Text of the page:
Current age of child: 11
Current college cost: $50,000
Annual college cost rate of inflation: 4%
Anticipated average annual rate of return of investment: 6%
Anticipated future rate of borrowing to finance future college cost: 8%

Under the above assumptions, monthly payments of $1,855 over ten years ($222,540 total investment) are needed fund the projected four-year cost of $279,403 (including account earnings of $56,862). By contrast, if you were to borrow the entire projected cost, monthly payments of $3,390 over ten years ($406,972 total investment) would be needed, including interest (non-deductible for most families), totaling $127,388.

Thus, the additional $1,535 required each month for ten years to pay the same four-year college cost would total a staggering additional $184,251.

Saving and investing for college now means less pressure after graduation

Since 2010, student loans have surpassed auto loan, credit card and home-equity debt balances to become the second largest form of U.S. household debt, after mortgages. The Federal Reserve Bank of New York reports outstanding student debt nationwide currently exceeds $1.2 trillion. Today’s college graduates bear some heavy burdens: find a job, earn an income and increasingly, sacrifice a large percentage of each paycheck to pay student loans. Starting a saving and investing plan when children are young can help alleviate such stress; it can also allow recent college grads to start paying rent and leading independent lives rather than having to live at home and deal with debt service and the anxiety that accompanies such debts.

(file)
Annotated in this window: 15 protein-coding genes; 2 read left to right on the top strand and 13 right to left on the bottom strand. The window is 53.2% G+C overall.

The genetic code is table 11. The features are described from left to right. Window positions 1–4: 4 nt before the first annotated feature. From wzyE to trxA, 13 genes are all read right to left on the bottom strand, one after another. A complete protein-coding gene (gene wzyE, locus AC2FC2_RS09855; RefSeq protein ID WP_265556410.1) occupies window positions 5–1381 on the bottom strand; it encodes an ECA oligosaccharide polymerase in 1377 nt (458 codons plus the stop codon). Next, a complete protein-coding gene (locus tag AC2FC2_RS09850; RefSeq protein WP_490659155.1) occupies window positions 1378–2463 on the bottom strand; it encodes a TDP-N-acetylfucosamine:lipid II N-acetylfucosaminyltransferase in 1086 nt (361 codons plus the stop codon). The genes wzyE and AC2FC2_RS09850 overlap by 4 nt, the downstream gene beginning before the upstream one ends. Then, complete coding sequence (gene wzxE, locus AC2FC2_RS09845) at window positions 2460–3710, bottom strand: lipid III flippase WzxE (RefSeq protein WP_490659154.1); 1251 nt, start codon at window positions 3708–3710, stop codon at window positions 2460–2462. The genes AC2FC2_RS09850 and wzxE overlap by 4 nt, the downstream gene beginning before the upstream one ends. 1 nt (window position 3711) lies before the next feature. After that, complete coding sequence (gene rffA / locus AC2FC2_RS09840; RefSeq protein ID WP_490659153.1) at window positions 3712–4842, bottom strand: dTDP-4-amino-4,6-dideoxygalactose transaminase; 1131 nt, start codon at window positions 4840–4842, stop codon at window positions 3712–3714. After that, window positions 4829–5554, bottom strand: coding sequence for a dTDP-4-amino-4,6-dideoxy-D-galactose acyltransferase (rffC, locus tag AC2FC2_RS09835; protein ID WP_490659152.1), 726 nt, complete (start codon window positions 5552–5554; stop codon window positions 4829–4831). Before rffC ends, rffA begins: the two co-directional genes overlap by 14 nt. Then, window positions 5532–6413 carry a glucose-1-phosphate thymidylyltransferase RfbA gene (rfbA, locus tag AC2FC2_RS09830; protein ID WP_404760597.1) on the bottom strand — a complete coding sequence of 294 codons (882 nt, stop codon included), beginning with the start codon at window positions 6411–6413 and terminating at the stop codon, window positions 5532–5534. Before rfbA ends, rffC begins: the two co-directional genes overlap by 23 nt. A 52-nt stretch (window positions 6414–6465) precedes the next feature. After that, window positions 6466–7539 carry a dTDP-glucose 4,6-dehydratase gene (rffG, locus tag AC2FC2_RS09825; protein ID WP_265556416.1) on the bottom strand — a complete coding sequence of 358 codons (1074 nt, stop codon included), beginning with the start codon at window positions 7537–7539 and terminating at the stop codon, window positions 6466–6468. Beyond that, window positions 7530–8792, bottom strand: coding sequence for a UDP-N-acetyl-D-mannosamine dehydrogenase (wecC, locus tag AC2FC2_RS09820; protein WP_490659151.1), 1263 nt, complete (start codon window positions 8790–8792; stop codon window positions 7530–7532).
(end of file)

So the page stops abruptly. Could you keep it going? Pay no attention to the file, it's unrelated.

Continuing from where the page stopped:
Preparing for the inevitable now

Back-to-school may be the perfect time to meet with your financial advisor to learn about college planning opportunities. 529 plans allow your account to grow tax-deferred and, contrary to what many think, provide an opportunity, but not an obligation, to withdraw amounts tax-free to pay most college costs of any family member. These plans make it easy to start saving and investing early rather than making higher monthly loan payments in the future.  If you and your financial advisor determine that a 529 plan is right for you, consider one with the following benefits:

  • A comprehensive, multi-managed investment lineup with fund options from  leading  firms
  • Many investment choices to best match your needs and preferences
  • Competitive fees
  • Generous gifting and estate tax benefits
  • Account owner control over assets at all times

Helping pay for a loved one’s college education is one of the most rewarding things you can do for their future. As the cost of a college education continues to skyrocket, let time be your greatest ally by starting a saving and investment plan today. Talk with your financial advisor or to learn more about the Future Scholar 529 Plan, visit

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Columbia Threadneedle Investments is a leading global asset management group that provides a broad range of actively managed investment strategies and solutions for individual, institutional and corporate clients around the world. With more than 2000 people including over 450 investment professionals based in North America, Europe and Asia, we manage $506 billion of assets across developed and emerging market equities, fixed income, asset allocation solutions and alternatives.